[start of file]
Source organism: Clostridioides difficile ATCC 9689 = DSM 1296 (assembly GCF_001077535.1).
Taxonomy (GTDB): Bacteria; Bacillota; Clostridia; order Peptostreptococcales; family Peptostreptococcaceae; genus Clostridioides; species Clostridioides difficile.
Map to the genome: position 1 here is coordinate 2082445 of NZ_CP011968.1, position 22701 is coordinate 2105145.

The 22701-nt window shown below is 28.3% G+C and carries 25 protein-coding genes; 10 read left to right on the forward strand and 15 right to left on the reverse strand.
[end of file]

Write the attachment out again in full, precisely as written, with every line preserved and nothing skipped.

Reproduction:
Source organism: Clostridioides difficile ATCC 9689 = DSM 1296 (assembly GCF_001077535.1).
Taxonomy (GTDB): Bacteria; Bacillota; Clostridia; order Peptostreptococcales; family Peptostreptococcaceae; genus Clostridioides; species Clostridioides difficile.
Map to the genome: position 1 here is coordinate 2082445 of NZ_CP011968.1, position 22701 is coordinate 2105145.

The 22701-nt window shown below is 28.3% G+C and carries 25 protein-coding genes; 10 read left to right on the forward strand and 15 right to left on the reverse strand.